I have an upcoming job to veneer one wall of a foyer in a high dollar condo in SF, CA. The door is off center and the designer wants it to disappear as much as possible. Our task is to cover the wall with Mozambique veneer. The wall will only need two 4x8 sheets to cover it. I plan on putting the veneer on phenolic backing sheets and then send to finish.
Cutting the sheets and attaching to the door is easy; my only concern is gluing the sheets to the sheetrock. Will solvent based contact cement work on a painted wall? Or am I asking for failure? I don't want a callback for de-lam.
(Cabinet and Millwork Installation Forum)
From contributor L:
Sounds like a disaster waiting to happen. Rather than dismiss this out of hand for being a screwball idea, there are two immediate reasons why you're likely heading for trouble as described.
First, there isn't a sheetrock wall anywhere that is as straight and flat as you need to veneer the wall. I don't believe a grounded and plastered wall would be much better, either.
Second, you will be gluing to paint, and that paint is only as strong as the bond it has to the layers beneath it. I have seen more than my share of failed paint, most glaringly on a gazillion dollar job a few years back. In a nutshell, the wall was taped and finished to class 5. Then sanded, but less than stellar care was given to removing the sanding dust from the wall before the primer was sprayed. Net result, you have painted dust without much mechanical bond to the wall. When it came time to hang pictures and install hardware, even blue tape pulled this paint off in sheets. Granted, this was an extreme example, but the phenomenon is not uncommon.
Even mounting your veneer to a 1/4" substrate would be a vast improvement if also nailed to the structure of the wall in addition to your glue. Whatever you do, get that wall as flat as you can, first. On one recent job, it took me 100 lbs of joint compound to straighten out an 18' long wall even though it had two doors in it!
Just do a tape-pull-off test to see if the paint on the wall is well bonded. Then use a straight edge to see if the wall has any excessive humps (gradual humps are not a problem, since the phenolic will bend to the wall contour like wallpaper, though not as much). If there are excessive or sudden humps, you can either grind them down with a belt sander or use drywall mud to even them out. Do not apply contact cement to bare drywall mud; you have to seal it first to have a bondable surface.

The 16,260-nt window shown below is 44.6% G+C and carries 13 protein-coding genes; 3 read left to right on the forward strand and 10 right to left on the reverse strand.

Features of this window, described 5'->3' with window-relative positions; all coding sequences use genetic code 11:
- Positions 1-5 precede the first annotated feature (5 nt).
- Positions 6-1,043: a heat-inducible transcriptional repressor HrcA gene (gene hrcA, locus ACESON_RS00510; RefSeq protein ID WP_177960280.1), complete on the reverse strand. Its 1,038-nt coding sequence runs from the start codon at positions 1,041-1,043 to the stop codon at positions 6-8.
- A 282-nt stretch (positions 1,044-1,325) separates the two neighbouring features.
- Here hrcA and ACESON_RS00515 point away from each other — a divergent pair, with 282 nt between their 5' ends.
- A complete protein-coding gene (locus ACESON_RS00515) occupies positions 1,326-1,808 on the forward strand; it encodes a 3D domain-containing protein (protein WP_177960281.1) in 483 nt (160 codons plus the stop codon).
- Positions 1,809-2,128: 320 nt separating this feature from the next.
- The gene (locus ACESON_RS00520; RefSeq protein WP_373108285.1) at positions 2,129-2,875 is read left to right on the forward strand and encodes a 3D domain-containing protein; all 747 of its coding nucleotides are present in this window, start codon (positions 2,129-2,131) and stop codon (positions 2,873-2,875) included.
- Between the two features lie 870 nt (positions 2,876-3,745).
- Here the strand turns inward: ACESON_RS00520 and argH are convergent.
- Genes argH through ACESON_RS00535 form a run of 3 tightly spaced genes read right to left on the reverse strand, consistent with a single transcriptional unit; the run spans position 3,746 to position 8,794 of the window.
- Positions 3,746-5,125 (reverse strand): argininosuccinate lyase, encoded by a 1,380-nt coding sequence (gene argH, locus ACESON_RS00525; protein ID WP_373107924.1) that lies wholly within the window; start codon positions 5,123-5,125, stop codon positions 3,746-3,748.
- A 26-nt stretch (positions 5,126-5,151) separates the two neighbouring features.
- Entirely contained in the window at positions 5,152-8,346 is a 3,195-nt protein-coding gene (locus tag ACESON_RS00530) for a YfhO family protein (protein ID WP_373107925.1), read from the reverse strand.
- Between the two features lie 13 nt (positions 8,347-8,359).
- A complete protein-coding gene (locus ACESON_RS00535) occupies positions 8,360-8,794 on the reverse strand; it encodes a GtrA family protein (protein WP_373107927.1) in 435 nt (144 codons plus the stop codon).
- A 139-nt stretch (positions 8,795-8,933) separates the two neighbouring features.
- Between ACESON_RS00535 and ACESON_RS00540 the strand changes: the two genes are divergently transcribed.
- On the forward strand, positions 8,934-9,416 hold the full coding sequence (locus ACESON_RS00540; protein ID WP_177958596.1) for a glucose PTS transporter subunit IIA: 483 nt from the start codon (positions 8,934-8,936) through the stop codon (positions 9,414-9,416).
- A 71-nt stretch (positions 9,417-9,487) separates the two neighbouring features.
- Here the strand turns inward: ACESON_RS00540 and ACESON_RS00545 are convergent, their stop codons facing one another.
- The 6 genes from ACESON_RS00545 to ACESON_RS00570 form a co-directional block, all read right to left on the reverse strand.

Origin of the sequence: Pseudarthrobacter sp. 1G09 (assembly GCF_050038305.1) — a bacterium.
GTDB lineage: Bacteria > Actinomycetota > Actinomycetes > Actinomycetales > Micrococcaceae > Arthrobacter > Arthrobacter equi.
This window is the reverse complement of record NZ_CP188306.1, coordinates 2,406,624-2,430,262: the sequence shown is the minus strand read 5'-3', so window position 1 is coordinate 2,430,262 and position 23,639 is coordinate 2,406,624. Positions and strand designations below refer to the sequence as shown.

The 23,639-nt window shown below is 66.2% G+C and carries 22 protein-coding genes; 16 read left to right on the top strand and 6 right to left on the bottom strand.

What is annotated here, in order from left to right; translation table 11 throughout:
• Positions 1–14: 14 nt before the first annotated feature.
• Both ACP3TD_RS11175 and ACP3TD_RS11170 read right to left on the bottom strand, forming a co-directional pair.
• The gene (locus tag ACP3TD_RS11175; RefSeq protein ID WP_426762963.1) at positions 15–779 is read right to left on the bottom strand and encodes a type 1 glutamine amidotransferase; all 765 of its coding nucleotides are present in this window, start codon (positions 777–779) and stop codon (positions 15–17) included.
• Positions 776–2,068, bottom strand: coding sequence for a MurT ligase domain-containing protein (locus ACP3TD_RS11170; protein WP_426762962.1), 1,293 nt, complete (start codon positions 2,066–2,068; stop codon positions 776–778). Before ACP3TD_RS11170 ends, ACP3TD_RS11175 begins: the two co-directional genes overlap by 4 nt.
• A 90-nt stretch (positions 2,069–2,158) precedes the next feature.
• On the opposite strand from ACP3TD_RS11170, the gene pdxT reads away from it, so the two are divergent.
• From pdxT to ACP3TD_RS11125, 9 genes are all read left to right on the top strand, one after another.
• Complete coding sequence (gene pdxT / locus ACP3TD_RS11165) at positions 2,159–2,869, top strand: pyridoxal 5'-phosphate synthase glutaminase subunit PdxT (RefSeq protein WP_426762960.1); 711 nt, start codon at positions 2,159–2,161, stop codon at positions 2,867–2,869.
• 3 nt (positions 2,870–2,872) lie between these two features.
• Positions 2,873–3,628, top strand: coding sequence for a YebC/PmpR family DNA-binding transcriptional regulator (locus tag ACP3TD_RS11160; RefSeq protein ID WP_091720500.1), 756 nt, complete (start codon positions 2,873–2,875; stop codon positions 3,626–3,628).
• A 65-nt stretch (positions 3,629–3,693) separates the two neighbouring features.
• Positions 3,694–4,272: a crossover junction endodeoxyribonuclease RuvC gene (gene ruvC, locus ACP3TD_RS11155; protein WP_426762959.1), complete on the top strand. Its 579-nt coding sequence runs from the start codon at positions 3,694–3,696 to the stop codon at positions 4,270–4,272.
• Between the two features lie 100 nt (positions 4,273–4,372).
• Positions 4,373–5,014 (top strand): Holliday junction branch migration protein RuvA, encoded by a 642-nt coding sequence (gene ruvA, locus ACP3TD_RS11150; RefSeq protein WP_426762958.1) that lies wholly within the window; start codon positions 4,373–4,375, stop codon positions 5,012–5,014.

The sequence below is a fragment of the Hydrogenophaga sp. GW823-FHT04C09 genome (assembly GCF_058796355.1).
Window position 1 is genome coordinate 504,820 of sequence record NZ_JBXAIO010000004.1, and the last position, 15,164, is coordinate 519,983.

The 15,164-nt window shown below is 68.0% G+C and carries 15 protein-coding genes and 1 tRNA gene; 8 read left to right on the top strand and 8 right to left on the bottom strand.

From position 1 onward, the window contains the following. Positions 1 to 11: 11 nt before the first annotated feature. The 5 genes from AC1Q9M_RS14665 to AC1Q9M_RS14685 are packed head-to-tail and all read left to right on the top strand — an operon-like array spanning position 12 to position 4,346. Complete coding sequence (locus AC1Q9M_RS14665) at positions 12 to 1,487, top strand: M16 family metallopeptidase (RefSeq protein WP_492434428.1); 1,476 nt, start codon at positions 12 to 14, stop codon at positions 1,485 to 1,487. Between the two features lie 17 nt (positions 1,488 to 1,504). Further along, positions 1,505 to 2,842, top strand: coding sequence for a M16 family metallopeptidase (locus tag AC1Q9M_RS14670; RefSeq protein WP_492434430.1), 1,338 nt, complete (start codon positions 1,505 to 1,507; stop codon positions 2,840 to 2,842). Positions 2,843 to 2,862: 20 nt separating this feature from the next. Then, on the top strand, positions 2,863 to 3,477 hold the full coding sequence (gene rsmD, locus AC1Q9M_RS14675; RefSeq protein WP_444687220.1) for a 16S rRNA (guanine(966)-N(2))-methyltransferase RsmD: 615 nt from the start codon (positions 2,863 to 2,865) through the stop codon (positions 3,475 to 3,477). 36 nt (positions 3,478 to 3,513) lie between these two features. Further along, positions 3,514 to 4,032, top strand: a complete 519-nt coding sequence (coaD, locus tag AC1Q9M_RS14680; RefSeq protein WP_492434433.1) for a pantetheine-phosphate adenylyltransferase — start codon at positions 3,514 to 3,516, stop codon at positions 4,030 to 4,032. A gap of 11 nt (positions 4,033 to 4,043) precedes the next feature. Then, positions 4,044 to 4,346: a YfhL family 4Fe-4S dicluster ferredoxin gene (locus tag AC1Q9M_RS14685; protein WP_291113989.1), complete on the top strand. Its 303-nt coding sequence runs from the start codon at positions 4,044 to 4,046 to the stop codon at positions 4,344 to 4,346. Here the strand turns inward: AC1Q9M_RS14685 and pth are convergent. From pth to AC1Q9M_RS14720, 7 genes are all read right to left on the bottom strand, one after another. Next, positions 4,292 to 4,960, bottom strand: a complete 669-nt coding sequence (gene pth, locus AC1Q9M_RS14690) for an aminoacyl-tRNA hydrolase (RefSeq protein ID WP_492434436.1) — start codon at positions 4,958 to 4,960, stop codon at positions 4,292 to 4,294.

I have also on occasion used panel adhesive in a caulk gun to apply phenolic, but it is a little trickier. You have to shoot on the glue, press the panel to the wall, remove it, let the glue tack up, and then reapply the panel.
The door is a high gloss entry door owned by the condo and we can't add much thickness before tracking down new butt hinges. Don't wanna go there.
How to treat the edges of a 1/4 panel on a nice door? I'm confident that we can apply veneer to the door on site and the lockset and hinges will still work with a fine black line of the backing sheet - that's the easy part.
I think we will try having the GC bondo between the jam and rock then skim coat followed by a coat of plaster weld, the pink stuff. Then we try troweling on some PL to apply the mica and veneer to the wall.
Luckily this client is all T&M and is understanding when the designer's ideas don't meet reality.
I appreciate the experience and help this site provides. One of my installers thought we could spray slices of veneer and seam it and glue it up on site. Now that's scary!
Thankfully backing sheet is a stable substrate and the client will be informed that the veneer can move with time, but the building is sealed tight and the environment should be stable as well.
What if you bonded the veneer to laminate then bonded the laminate to the sheetrock? I've seen lots of laminate on sheetrock in houses built around 1960.